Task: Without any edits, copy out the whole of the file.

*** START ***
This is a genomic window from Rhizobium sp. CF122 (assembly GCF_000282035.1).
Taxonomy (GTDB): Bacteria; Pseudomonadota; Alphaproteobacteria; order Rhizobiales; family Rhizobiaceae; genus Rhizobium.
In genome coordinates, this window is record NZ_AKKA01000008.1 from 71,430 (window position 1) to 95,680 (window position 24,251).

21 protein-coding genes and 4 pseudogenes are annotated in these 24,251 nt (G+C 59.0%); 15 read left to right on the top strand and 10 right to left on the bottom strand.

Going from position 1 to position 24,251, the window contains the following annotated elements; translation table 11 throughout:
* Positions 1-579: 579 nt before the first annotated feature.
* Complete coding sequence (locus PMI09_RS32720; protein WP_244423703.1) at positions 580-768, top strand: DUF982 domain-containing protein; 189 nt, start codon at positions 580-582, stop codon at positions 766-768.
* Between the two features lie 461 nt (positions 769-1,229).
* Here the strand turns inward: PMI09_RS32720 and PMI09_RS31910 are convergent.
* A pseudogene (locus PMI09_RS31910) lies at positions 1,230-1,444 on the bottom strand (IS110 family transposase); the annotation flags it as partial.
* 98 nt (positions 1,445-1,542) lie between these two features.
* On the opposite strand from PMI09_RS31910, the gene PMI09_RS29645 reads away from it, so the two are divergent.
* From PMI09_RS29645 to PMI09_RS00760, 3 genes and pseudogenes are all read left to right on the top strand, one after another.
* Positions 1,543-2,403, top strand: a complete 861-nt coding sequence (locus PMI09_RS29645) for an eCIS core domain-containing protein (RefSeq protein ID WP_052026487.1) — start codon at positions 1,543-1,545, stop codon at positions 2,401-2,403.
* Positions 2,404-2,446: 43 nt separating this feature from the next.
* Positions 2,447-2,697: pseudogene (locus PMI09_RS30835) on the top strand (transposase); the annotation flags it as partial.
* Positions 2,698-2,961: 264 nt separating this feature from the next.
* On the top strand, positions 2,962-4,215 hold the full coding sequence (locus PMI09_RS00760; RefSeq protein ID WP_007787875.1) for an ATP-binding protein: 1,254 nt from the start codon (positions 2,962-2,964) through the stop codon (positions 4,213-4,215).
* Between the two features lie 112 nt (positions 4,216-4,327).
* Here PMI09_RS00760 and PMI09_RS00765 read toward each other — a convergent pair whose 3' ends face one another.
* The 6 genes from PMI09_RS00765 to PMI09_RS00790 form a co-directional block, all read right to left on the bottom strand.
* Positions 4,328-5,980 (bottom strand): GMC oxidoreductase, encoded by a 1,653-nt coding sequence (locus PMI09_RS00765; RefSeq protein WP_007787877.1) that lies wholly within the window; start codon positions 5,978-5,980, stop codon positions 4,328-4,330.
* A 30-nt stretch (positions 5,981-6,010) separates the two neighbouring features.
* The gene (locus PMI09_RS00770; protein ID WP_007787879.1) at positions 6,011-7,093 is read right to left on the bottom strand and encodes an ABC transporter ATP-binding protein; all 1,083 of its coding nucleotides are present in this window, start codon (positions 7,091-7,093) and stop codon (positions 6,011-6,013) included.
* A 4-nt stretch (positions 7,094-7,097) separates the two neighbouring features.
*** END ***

This is a genomic window from Rhizobium sp. CF122 (assembly GCF_000282035.1).
Taxonomy (GTDB): Bacteria; Pseudomonadota; Alphaproteobacteria; order Rhizobiales; family Rhizobiaceae; genus Rhizobium.
In genome coordinates, this window is record NZ_AKKA01000008.1 from 71,430 (window position 1) to 95,680 (window position 24,251).

21 protein-coding genes and 4 pseudogenes are annotated in these 24,251 nt (G+C 59.0%); 15 read left to right on the top strand and 10 right to left on the bottom strand.

Going from position 1 to position 24,251, the window contains the following annotated elements; translation table 11 throughout:
* Positions 1-579: 579 nt before the first annotated feature.
* Complete coding sequence (locus PMI09_RS32720; protein WP_244423703.1) at positions 580-768, top strand: DUF982 domain-containing protein; 189 nt, start codon at positions 580-582, stop codon at positions 766-768.
* Between the two features lie 461 nt (positions 769-1,229).
* Here the strand turns inward: PMI09_RS32720 and PMI09_RS31910 are convergent.
* A pseudogene (locus PMI09_RS31910) lies at positions 1,230-1,444 on the bottom strand (IS110 family transposase); the annotation flags it as partial.
* 98 nt (positions 1,445-1,542) lie between these two features.
* On the opposite strand from PMI09_RS31910, the gene PMI09_RS29645 reads away from it, so the two are divergent.
* From PMI09_RS29645 to PMI09_RS00760, 3 genes and pseudogenes are all read left to right on the top strand, one after another.
* Positions 1,543-2,403, top strand: a complete 861-nt coding sequence (locus PMI09_RS29645) for an eCIS core domain-containing protein (RefSeq protein ID WP_052026487.1) — start codon at positions 1,543-1,545, stop codon at positions 2,401-2,403.
* Positions 2,404-2,446: 43 nt separating this feature from the next.
* Positions 2,447-2,697: pseudogene (locus PMI09_RS30835) on the top strand (transposase); the annotation flags it as partial.
* Positions 2,698-2,961: 264 nt separating this feature from the next.
* On the top strand, positions 2,962-4,215 hold the full coding sequence (locus PMI09_RS00760; RefSeq protein ID WP_007787875.1) for an ATP-binding protein: 1,254 nt from the start codon (positions 2,962-2,964) through the stop codon (positions 4,213-4,215).
* Between the two features lie 112 nt (positions 4,216-4,327).
* Here PMI09_RS00760 and PMI09_RS00765 read toward each other — a convergent pair whose 3' ends face one another.
* The 6 genes from PMI09_RS00765 to PMI09_RS00790 form a co-directional block, all read right to left on the bottom strand.
* Positions 4,328-5,980 (bottom strand): GMC oxidoreductase, encoded by a 1,653-nt coding sequence (locus PMI09_RS00765; RefSeq protein WP_007787877.1) that lies wholly within the window; start codon positions 5,978-5,980, stop codon positions 4,328-4,330.
* A 30-nt stretch (positions 5,981-6,010) separates the two neighbouring features.
* The gene (locus PMI09_RS00770; protein ID WP_007787879.1) at positions 6,011-7,093 is read right to left on the bottom strand and encodes an ABC transporter ATP-binding protein; all 1,083 of its coding nucleotides are present in this window, start codon (positions 7,091-7,093) and stop codon (positions 6,011-6,013) included.
* A 4-nt stretch (positions 7,094-7,097) separates the two neighbouring features.